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Rwandan wins Rolex Awards for Enterprise, bags Rwf38m

Conservationist Olivier Nsengimana has seen the fruits of his efforts peak the heights with the scooping of a prestigious global award.
The grey-crowned crane is a tottem in some local cultures, but conservationists worry they face extinction. Timothy Kisambira.
The grey-crowned crane is a tottem in some local cultures, but conservationists worry they face extinction. Timothy Kisambira.

Conservationist Olivier Nsengimana has seen the fruits of his efforts peak the heights with the scooping of a prestigious global award.

Dr Nsengimana, one of the two finalists from Africa, won the 2014 Rolex Awards for Enterprise for his conservation approach to protect grey-crowned cranes.

 

The Rolex Awards for Enterprise are given to young innovators to support projects that improve lives and protect national and cultural heritage.

 

“After a record number of young applicants this year, we are proud to announce the winners and to support these individuals in developing their inspiring work,” Rebecca Irvin, the head of philanthropy for Rolex, said in a statement.

 

The conservation award received 1,829 entries from 129 countries. 

The projects were judged on originality, potential for impact, feasibility and candidates’ spirit of enterprise. 

The other winners were Neeti Kailas (India), Francesco Sauro (Italy), Arthur Zang (Cameroon) and Hosam Zowawi from Saudi Arabia.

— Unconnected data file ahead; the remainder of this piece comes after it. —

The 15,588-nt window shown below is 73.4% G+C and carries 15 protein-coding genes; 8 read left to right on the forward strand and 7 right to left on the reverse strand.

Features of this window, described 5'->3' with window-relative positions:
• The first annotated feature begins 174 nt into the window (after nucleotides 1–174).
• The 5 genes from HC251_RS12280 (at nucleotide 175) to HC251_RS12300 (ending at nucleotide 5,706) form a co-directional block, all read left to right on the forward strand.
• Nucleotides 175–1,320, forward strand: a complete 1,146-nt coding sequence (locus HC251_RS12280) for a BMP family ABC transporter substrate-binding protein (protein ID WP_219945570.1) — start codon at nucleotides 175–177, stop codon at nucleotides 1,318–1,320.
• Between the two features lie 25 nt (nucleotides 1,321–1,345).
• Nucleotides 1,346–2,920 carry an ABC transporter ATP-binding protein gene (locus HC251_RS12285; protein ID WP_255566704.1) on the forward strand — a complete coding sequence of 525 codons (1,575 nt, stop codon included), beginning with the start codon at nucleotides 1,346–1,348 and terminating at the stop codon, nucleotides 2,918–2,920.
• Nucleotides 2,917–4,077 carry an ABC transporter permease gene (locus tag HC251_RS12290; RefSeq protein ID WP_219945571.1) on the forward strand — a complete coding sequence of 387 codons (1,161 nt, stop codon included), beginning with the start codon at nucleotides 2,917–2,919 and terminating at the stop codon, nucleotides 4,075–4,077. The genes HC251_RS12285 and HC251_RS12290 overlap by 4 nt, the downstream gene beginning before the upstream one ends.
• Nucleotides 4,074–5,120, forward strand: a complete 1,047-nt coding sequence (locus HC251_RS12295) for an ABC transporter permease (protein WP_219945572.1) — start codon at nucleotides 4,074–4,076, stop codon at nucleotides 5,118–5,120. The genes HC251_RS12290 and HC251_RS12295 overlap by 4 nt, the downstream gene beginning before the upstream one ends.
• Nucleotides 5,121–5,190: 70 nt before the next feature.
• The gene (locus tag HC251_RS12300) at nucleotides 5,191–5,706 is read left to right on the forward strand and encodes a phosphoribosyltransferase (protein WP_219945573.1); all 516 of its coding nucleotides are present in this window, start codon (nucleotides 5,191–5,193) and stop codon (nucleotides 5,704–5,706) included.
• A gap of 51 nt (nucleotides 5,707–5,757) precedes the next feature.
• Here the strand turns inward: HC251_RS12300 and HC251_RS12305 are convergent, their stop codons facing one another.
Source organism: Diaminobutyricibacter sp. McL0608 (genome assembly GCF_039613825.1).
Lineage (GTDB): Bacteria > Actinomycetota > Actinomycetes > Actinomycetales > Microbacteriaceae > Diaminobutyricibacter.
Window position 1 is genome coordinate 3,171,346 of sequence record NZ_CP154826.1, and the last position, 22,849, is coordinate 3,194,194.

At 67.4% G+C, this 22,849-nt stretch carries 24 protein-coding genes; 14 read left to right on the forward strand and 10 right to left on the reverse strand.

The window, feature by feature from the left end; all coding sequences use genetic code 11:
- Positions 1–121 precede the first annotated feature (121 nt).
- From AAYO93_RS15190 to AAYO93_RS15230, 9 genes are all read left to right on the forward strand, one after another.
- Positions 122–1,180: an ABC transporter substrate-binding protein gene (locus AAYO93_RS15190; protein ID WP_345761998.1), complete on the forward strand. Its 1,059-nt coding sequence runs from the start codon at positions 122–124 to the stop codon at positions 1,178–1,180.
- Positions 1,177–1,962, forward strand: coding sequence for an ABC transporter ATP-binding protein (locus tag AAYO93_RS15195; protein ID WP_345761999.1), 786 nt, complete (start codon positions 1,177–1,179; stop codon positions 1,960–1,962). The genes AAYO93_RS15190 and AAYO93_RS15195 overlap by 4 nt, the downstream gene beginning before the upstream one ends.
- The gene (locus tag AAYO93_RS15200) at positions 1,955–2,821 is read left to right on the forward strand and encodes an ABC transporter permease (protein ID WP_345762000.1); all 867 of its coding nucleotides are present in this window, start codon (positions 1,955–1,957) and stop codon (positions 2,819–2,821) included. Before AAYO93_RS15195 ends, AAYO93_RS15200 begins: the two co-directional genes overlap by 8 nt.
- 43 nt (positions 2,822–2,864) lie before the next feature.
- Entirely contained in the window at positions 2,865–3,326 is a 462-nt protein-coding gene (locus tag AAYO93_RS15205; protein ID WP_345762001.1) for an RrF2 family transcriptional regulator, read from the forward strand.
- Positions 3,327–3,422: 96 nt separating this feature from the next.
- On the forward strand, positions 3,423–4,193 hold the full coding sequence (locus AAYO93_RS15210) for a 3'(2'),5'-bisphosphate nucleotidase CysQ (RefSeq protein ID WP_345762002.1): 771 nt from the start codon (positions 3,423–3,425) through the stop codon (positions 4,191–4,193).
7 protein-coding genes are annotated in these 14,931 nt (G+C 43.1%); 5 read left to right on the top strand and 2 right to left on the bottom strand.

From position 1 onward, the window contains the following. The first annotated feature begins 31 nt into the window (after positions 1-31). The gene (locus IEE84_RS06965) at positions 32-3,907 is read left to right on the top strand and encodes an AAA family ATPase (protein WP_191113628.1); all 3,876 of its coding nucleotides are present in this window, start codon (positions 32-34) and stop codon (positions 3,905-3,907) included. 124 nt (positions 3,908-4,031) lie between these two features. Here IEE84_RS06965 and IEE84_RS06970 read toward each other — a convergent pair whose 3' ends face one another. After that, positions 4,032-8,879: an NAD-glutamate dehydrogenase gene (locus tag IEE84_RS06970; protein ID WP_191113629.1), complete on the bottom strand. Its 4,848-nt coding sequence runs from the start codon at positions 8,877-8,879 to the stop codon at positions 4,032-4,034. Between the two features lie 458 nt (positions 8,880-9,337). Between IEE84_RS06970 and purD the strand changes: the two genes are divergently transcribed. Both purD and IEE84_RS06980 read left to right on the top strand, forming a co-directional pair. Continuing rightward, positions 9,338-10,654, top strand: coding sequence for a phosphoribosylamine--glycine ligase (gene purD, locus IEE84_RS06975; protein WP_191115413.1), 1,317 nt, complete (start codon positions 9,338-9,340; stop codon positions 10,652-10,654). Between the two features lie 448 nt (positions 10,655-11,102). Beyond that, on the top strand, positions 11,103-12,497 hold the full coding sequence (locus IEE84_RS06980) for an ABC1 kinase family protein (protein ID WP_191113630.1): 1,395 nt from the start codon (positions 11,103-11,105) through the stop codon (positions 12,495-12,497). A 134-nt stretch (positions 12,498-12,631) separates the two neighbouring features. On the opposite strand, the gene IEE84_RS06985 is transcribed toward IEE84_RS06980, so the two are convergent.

Dr Nsengimana, along with the others, will each receive 50,000 Swiss francs (about Rwf38 million) to continue his promotion of breeding programmes and the release of Rwanda’s endangered grey-crowned cranes.

Nsengimana is in the UK to receive the award and was unavailable to comment, but speaking to The New Times in April, he said he had been inspired by the President’s call to the youth to come up with solutions to challenges facing the country.

“I realised the need to take care of our bio-diversity. There are species that could disappear if nothing was done to save them,” he said.

Saving the Grey-Crowned Crane

The Kigali-based conservationist said there is concern across the world that the bird species may become extinct due to increasing illegal trade.

“The grey-crowned crane is decreasing in number across the world mainly due to loss of habitat and illegal trade,” Dr Nsengimana said.

The grey-crowned crane was once considered the most secure crane species in Africa. 

However, the International Crane Foundation says in the last 45 years, its population has declined by 50 to 79 per cent, putting the bird in danger of extinction.

“For us, it was a cry to ask people to respect the value of this important bird,” said Dr Tony Mudakikwa, from the Rwanda Development Board.

The grey-crowned crane is said to be a symbol of wealth and longevity in African culture. The bird also represents one of the clans in traditional Rwandan society.

He said the number of grey-crowned cranes in East Africa has rapidly declined due to poaching and the deterioration of their natural wetland habitat.

The birds are illegally caught and shipped to Europe and Asia where they serve as recreational pets.

The International Crane Foundation says there are only about 30,000 grey-crowned cranes left in the world.

At least 18,000 of the cranes inhabit parts of East Africa.

Dr Nsengimana’s winning project, aimed at protecting the endangered bird, saw him present two approaches for conservation efforts: firstly, to work with communities to construct a database of birds in captivity to eventually negotiate their release. 

Secondly, Nsengimana proposed a national awareness campaign to sensitise Rwandans about the importance of protecting their unique wildlife.

Mudakikwa said he is proud of Nsengimana for receiving the Rolex Award and hopes that the prize serves as an example for continued conservation efforts in the country and beyond. 

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